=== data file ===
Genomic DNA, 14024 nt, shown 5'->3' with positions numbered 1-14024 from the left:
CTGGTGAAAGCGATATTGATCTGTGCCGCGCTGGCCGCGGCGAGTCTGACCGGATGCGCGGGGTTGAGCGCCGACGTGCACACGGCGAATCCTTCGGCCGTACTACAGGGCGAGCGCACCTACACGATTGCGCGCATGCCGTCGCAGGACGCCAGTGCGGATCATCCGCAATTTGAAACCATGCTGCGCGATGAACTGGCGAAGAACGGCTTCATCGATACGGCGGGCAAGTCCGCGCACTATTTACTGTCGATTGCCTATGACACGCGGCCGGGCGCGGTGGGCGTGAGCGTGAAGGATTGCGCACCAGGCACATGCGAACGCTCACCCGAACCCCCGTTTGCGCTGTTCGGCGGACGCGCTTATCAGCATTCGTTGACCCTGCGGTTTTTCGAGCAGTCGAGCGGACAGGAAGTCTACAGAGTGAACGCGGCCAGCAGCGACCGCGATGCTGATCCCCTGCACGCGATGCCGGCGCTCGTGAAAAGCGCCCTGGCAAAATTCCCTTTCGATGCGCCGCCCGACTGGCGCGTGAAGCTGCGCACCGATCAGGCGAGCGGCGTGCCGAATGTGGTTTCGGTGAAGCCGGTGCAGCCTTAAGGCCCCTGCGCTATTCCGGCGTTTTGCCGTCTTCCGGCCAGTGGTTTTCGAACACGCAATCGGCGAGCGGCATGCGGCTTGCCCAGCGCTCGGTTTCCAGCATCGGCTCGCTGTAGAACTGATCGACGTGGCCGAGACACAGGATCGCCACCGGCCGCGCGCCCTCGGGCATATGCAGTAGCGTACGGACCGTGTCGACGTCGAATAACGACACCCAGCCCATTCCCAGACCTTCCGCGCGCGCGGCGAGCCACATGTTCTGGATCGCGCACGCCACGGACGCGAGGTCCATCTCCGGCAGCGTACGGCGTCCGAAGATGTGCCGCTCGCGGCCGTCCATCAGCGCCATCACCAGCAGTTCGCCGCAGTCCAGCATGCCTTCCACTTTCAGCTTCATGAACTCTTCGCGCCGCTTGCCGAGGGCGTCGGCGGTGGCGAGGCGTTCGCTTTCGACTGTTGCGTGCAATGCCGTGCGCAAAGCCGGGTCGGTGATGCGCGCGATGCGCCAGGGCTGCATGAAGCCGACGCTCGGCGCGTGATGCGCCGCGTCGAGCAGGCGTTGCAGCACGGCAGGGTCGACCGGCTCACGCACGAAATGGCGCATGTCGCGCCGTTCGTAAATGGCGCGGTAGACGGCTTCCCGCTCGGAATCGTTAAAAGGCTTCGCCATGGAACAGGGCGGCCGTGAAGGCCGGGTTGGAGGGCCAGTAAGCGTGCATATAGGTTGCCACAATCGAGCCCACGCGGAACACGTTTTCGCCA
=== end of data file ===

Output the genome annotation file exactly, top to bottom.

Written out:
Genomic DNA, 14024 nt, shown 5'->3' with positions numbered 1-14024 from the left:
CTGGTGAAAGCGATATTGATCTGTGCCGCGCTGGCCGCGGCGAGTCTGACCGGATGCGCGGGGTTGAGCGCCGACGTGCACACGGCGAATCCTTCGGCCGTACTACAGGGCGAGCGCACCTACACGATTGCGCGCATGCCGTCGCAGGACGCCAGTGCGGATCATCCGCAATTTGAAACCATGCTGCGCGATGAACTGGCGAAGAACGGCTTCATCGATACGGCGGGCAAGTCCGCGCACTATTTACTGTCGATTGCCTATGACACGCGGCCGGGCGCGGTGGGCGTGAGCGTGAAGGATTGCGCACCAGGCACATGCGAACGCTCACCCGAACCCCCGTTTGCGCTGTTCGGCGGACGCGCTTATCAGCATTCGTTGACCCTGCGGTTTTTCGAGCAGTCGAGCGGACAGGAAGTCTACAGAGTGAACGCGGCCAGCAGCGACCGCGATGCTGATCCCCTGCACGCGATGCCGGCGCTCGTGAAAAGCGCCCTGGCAAAATTCCCTTTCGATGCGCCGCCCGACTGGCGCGTGAAGCTGCGCACCGATCAGGCGAGCGGCGTGCCGAATGTGGTTTCGGTGAAGCCGGTGCAGCCTTAAGGCCCCTGCGCTATTCCGGCGTTTTGCCGTCTTCCGGCCAGTGGTTTTCGAACACGCAATCGGCGAGCGGCATGCGGCTTGCCCAGCGCTCGGTTTCCAGCATCGGCTCGCTGTAGAACTGATCGACGTGGCCGAGACACAGGATCGCCACCGGCCGCGCGCCCTCGGGCATATGCAGTAGCGTACGGACCGTGTCGACGTCGAATAACGACACCCAGCCCATTCCCAGACCTTCCGCGCGCGCGGCGAGCCACATGTTCTGGATCGCGCACGCCACGGACGCGAGGTCCATCTCCGGCAGCGTACGGCGTCCGAAGATGTGCCGCTCGCGGCCGTCCATCAGCGCCATCACCAGCAGTTCGCCGCAGTCCAGCATGCCTTCCACTTTCAGCTTCATGAACTCTTCGCGCCGCTTGCCGAGGGCGTCGGCGGTGGCGAGGCGTTCGCTTTCGACTGTTGCGTGCAATGCCGTGCGCAAAGCCGGGTCGGTGATGCGCGCGATGCGCCAGGGCTGCATGAAGCCGACGCTCGGCGCGTGATGCGCCGCGTCGAGCAGGCGTTGCAGCACGGCAGGGTCGACCGGCTCACGCACGAAATGGCGCATGTCGCGCCGTTCGTAAATGGCGCGGTAGACGGCTTCCCGCTCGGAATCGTTAAAAGGCTTCGCCATGGAACAGGGCGGCCGTGAAGGCCGGGTTGGAGGGCCAGTAAGCGTGCATATAGGTTGCCACAATCGAGCCCACGCGGAACACGTTTTCGCCA